I thought I would start with a real zinger of an issue – and at what I consider the beginning. There can be no further issues to discuss without myself having first owned an exotic pet, in this case, parrots.
I feel that here I should define what I’m calling exotic. Consulting the wide world of the Internet, an exotic is ‘loosely defined as any [non-traditional] pet that is not a dog, cat, fish or horse.’
I am obviously pro-exotics, with the catch that I feel parrot breeding should be stopped and adoption of existing animals should be pushed.
I definitely feel that not all animals are appropriate pets. Big cats, raccoons, bears, wolves and wolf-hybrids, monkeys, deer… Animals that have not only special care requirements, but massive space requirements to be happy and healthy.
I have heard before that I am a hypocrite for keeping parrots and yet claiming that a bear or wolf is not a suitable pet.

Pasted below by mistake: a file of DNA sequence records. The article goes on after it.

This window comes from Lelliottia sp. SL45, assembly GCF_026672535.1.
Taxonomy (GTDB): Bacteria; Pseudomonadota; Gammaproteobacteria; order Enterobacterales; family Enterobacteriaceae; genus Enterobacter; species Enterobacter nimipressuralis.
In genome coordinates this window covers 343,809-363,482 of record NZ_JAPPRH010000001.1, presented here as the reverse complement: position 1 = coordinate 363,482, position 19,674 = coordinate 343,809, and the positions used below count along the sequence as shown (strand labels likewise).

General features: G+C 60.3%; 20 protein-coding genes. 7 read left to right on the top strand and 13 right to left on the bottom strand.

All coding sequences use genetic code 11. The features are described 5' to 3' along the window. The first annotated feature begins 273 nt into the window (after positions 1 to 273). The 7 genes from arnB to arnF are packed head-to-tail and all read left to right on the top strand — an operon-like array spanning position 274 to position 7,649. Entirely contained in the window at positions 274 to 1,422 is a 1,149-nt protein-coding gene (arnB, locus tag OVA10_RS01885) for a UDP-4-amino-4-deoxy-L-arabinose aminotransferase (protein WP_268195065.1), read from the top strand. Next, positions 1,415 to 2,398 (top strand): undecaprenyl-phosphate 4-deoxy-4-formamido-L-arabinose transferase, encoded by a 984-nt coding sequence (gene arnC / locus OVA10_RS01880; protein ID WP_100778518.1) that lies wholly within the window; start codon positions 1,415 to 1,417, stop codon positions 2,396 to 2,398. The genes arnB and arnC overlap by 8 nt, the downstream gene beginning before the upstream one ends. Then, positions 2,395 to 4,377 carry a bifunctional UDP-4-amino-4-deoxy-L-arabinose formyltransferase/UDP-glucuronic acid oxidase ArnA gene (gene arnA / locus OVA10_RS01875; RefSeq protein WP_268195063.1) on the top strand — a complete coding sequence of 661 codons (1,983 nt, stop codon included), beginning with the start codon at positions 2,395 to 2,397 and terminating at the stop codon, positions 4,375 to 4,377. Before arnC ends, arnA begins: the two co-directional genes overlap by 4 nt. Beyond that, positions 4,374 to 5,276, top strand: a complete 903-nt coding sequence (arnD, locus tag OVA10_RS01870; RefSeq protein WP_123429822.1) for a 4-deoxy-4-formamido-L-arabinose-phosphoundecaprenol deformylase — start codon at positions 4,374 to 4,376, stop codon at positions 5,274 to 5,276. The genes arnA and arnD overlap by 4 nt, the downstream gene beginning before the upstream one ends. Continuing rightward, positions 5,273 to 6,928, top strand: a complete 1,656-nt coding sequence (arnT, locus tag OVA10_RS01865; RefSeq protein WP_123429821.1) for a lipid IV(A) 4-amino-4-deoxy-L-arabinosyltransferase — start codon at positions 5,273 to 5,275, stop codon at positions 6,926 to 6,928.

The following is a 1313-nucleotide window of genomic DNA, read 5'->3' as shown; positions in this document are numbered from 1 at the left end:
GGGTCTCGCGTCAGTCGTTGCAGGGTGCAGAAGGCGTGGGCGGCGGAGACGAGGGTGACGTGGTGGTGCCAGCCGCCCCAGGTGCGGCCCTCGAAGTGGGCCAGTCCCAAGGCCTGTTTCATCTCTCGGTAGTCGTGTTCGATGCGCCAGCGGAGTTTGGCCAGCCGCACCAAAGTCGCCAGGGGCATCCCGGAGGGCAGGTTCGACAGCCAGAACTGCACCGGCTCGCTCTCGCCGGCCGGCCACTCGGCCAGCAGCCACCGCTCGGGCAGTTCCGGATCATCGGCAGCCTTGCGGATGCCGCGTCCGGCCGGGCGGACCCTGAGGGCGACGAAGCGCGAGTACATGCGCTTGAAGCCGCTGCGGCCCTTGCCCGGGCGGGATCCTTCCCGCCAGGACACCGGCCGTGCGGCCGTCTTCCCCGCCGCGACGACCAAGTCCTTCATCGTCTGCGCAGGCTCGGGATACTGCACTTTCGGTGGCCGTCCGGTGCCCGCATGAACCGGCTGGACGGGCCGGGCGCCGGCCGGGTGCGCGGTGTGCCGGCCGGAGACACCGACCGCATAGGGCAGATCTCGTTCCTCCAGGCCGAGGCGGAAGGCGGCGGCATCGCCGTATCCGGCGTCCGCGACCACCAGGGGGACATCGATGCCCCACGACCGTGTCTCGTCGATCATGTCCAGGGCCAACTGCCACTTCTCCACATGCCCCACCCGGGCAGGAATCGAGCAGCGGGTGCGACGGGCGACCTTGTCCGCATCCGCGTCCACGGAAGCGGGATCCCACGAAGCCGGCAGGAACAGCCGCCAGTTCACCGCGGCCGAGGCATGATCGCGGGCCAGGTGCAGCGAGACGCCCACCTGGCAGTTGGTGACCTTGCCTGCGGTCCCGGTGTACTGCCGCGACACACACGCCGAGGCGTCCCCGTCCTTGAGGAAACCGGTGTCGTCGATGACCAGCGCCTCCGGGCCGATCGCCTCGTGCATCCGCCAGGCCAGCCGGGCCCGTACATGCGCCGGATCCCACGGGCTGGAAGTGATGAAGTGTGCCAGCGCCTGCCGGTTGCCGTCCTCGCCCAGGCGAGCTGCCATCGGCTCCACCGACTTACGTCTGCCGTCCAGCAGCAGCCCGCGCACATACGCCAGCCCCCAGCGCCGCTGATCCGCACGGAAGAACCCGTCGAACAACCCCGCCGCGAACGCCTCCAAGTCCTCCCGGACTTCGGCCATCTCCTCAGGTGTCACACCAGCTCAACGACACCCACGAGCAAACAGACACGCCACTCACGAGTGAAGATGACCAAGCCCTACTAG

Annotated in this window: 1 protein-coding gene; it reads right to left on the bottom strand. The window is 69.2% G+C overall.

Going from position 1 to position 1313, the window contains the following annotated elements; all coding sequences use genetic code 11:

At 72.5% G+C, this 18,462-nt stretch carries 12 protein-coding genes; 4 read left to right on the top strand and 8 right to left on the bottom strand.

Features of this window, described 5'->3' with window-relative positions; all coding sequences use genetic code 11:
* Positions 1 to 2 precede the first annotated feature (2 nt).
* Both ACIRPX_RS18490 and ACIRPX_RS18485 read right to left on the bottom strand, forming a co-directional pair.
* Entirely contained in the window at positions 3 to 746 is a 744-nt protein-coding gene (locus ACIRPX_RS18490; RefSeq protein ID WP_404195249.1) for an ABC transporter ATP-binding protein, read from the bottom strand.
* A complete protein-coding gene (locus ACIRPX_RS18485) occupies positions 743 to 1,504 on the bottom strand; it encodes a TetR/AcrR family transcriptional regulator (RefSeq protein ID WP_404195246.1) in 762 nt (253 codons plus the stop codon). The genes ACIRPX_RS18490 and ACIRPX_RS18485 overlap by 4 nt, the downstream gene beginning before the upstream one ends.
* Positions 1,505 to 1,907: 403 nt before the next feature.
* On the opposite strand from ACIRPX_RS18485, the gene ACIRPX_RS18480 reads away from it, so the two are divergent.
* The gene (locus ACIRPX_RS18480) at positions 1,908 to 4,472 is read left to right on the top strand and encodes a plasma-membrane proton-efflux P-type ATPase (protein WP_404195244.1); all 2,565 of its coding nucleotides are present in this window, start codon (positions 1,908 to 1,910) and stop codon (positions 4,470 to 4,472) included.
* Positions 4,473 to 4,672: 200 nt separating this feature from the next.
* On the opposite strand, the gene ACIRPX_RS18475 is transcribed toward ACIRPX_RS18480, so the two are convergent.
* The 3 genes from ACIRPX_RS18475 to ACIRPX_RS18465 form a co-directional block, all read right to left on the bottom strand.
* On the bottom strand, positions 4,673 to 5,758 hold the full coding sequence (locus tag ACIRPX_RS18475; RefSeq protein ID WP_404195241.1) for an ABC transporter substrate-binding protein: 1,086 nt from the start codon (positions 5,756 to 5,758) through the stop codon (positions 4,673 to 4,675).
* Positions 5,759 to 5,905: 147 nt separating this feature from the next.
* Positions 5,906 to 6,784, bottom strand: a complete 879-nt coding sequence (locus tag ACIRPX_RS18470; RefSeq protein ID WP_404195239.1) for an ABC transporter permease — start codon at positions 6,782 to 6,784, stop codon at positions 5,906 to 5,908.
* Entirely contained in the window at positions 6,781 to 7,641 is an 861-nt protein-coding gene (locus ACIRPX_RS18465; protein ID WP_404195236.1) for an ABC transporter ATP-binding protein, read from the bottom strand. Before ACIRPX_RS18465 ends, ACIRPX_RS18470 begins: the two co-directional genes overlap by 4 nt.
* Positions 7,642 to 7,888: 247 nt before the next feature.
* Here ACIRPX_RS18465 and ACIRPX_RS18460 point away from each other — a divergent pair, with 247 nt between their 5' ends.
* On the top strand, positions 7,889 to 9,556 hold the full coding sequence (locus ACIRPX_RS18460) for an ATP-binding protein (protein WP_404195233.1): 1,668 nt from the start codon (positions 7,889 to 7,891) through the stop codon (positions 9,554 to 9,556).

Yet my parrots do not suffer – not as a big cat does, when kept in an electrified pen only a fraction of the size it needs. It is true that my birds do not roam the wild as nature intended. But their cages are their sanctuaries – they go there when they want quiet or food. If things get too noisy, the cage is a place of comfort. There, they sleep. They have the entire house to roam and explore, and in the cage they have mental stimulation in the form of toys and foraging. Best of all, there are no predators waiting to snap them up.
When it comes to companion parrots, we humans are their flock. While, yes, they do spend time in their cages (for their own safety) while we’re away, they should generally spend more time out than in.